Photo of Mae Burke, Eithne Coyle and Linda Kearns, Cumann na mBan revolutionaries, taken shortly after they escaped from a British POW camp, in Carlow, Ireland 1921

I remember writing an essay many years ago where I stated that the Irish revolution was the making of Ireland’s language revival and the Irish counter-revolution was its breaking. Nothing in the last ten years has altered that opinion. The internecine victory of the reactionary forces of the old Catholic Nationalist bourgeoisie in 1923, with … Continue reading

The Politics Of Brutal Bruton

John Redmond The British Ventriloquist

Former Fine Gael leader and arch Euro-federalist John Bruton is generally regarded as the most economically right-wing Taoiseach Ireland has had in living memory. His term of office in the mid-1990s was pretty poor even by the mediocre standards of Irish politics, not helped by his obvious pro-British sympathies and antipathy to the emerging détente in … Continue reading

British Violence Good, Irish Violence Bad

The mutilated body of Patrick Loughnane, age 29, Volunteer of the Irish Republican Army, tortured to death alongside his younger brother Harry, age 22, by the Royal Irish Constabulary, Britain's feared colonial police force in Ireland, 1920

Perhaps I should change that headline to a more accurate one? “British Violence (By Irish People For Britain) Good, Irish Violence (By Irish People Against Britain) Bad” For that in essence is the argument put forward by former Taoiseach and aficionado of several right-wing think-tanks John Bruton in a number of recent speeches. Of course … Continue reading

France Had Pétain, We Nearly Had Redmond

John Redmond MP presents a regimental flag to a unit of the Irish National Volunteers, the paramilitary wing of the Irish Parliamentary Party, the Phoenix Park, Dublin, Ireland, April 1915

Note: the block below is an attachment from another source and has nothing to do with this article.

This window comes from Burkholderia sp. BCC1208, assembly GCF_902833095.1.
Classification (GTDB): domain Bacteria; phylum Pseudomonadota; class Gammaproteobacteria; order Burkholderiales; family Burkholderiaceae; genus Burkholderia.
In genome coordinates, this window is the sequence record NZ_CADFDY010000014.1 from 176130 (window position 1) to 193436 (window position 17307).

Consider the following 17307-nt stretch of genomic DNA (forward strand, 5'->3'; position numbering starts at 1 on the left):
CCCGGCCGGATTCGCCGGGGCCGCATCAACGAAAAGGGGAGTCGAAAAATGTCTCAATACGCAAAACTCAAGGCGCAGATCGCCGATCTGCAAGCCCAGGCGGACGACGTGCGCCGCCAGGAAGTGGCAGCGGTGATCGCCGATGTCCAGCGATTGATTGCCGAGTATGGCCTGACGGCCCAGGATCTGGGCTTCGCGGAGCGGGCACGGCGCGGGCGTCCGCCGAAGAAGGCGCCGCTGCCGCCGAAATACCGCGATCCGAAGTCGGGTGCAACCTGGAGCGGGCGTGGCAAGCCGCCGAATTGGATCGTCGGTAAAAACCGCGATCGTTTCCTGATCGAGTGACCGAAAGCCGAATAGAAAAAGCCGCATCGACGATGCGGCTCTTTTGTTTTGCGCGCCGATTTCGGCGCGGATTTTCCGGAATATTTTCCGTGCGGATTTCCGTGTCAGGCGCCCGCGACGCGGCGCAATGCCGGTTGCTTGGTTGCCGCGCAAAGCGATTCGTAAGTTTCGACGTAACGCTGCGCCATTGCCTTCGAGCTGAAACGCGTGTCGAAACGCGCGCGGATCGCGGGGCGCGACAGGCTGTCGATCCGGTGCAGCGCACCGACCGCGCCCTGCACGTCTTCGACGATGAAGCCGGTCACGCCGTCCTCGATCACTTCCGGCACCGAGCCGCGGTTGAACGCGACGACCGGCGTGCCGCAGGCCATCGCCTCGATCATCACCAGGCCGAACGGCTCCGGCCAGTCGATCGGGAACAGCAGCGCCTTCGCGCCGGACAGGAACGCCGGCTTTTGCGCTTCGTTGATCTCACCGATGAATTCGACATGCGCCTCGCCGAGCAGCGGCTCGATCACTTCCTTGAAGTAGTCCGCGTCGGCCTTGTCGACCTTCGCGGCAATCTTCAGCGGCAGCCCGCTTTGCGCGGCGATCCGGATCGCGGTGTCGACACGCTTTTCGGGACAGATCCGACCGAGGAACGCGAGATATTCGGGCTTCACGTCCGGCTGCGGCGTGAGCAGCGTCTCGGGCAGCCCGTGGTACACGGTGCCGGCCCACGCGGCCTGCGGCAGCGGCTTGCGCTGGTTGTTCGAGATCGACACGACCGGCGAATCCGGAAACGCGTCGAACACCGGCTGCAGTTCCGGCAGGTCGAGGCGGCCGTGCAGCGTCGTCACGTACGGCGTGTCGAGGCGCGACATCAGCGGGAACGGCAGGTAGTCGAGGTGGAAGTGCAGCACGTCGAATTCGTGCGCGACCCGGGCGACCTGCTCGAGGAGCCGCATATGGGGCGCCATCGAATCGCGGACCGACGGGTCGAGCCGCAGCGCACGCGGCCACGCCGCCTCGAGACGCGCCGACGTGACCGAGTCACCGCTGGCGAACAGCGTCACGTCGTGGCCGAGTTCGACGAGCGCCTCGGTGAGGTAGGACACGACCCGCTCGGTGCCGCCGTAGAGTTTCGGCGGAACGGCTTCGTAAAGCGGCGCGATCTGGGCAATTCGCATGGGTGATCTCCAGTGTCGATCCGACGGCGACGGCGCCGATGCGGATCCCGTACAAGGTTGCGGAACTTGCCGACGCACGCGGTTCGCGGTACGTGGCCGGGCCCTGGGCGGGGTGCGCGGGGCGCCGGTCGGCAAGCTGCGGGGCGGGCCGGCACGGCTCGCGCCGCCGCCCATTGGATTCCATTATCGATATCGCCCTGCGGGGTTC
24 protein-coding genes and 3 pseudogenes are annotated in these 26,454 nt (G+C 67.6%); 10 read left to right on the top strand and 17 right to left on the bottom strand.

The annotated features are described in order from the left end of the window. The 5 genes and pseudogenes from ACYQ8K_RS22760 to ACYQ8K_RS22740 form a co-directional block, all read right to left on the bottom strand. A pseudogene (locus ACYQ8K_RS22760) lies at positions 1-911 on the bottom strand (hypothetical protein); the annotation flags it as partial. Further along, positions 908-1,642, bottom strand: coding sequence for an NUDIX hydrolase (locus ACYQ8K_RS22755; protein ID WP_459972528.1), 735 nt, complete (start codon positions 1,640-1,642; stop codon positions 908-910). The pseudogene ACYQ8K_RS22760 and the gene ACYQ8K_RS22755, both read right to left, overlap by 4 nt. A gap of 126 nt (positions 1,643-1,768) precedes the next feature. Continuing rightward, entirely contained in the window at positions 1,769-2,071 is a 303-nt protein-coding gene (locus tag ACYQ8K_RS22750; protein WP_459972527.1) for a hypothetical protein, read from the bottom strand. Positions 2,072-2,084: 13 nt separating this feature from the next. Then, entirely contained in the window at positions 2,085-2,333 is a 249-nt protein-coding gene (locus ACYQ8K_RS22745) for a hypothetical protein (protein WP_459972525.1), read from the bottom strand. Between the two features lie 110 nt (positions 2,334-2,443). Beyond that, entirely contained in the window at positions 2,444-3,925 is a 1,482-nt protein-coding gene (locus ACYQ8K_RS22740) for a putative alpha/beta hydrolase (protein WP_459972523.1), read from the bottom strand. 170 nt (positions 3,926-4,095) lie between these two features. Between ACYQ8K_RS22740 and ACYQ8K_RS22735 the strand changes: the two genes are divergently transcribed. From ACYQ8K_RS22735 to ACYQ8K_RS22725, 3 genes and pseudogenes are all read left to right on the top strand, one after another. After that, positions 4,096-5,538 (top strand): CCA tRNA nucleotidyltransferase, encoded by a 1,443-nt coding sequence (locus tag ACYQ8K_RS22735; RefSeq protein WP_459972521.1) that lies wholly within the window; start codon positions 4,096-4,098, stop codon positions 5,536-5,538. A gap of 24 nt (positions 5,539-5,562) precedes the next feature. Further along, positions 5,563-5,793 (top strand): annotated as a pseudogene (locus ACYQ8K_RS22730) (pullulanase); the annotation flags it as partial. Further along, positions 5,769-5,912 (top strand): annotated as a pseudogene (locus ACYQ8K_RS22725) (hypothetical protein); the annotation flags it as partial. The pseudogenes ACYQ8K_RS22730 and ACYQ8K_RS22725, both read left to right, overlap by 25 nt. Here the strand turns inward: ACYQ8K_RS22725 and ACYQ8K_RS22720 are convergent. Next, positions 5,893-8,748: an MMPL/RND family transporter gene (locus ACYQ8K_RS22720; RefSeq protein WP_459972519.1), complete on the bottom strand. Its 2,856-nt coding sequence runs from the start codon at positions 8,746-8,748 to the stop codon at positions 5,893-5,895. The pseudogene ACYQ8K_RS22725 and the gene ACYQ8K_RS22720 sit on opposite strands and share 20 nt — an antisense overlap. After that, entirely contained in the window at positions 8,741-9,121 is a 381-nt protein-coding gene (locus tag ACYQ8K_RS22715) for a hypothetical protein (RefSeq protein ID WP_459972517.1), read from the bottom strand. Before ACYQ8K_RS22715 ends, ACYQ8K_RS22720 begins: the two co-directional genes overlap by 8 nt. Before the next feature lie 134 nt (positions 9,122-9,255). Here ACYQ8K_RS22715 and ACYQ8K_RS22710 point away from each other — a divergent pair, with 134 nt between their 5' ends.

John Redmond is probably one of the more divisive figures in Irish history and rightly so. The patrician head of the Irish Parliamentary Party whose followers eulogised him with an almost messianic fervour while excoriating any and all critics he was the self-proclaimed “leader of Nationalist Ireland” who bullied and cajoled thousands of young Irish … Continue reading

The Real Subversives In Ireland

John Redmond British Army Recruitment Poster

The twisted psyche of the ruling elites in Ireland is never plainer to see than when one of them emerges from the Big House to criticise the revolutionary stepping stones that led to the establishment of the nation-state they inhabit. And by implication the very existence of the state itself. Former Fine Gael politico and EU careerist … Continue reading

The 100th Anniversary Of The Redmondite Putsch

In June 1914 the autocratic leader of the Irish Parliamentary Party or IPP, John Redmond MP, staged something of a putsch within the ranks of the Irish Volunteers (IV), the nationalist paramilitary movement set up in response to the earlier formation of the separatist Ulster Volunteer Force (UVF) in the north of Ireland which the British government … Continue reading

  • blog awards ireland Nominated 2013: Best Politics, Personal Blog Categories; Best Blog Post
  • blog awards ireland

    Nominated 2014: Best News, Current Affairs, Politics, Mobile Blog Categories; Best Blog Post

Follow

Get every new post delivered to your Inbox.

Join 1,143 other followers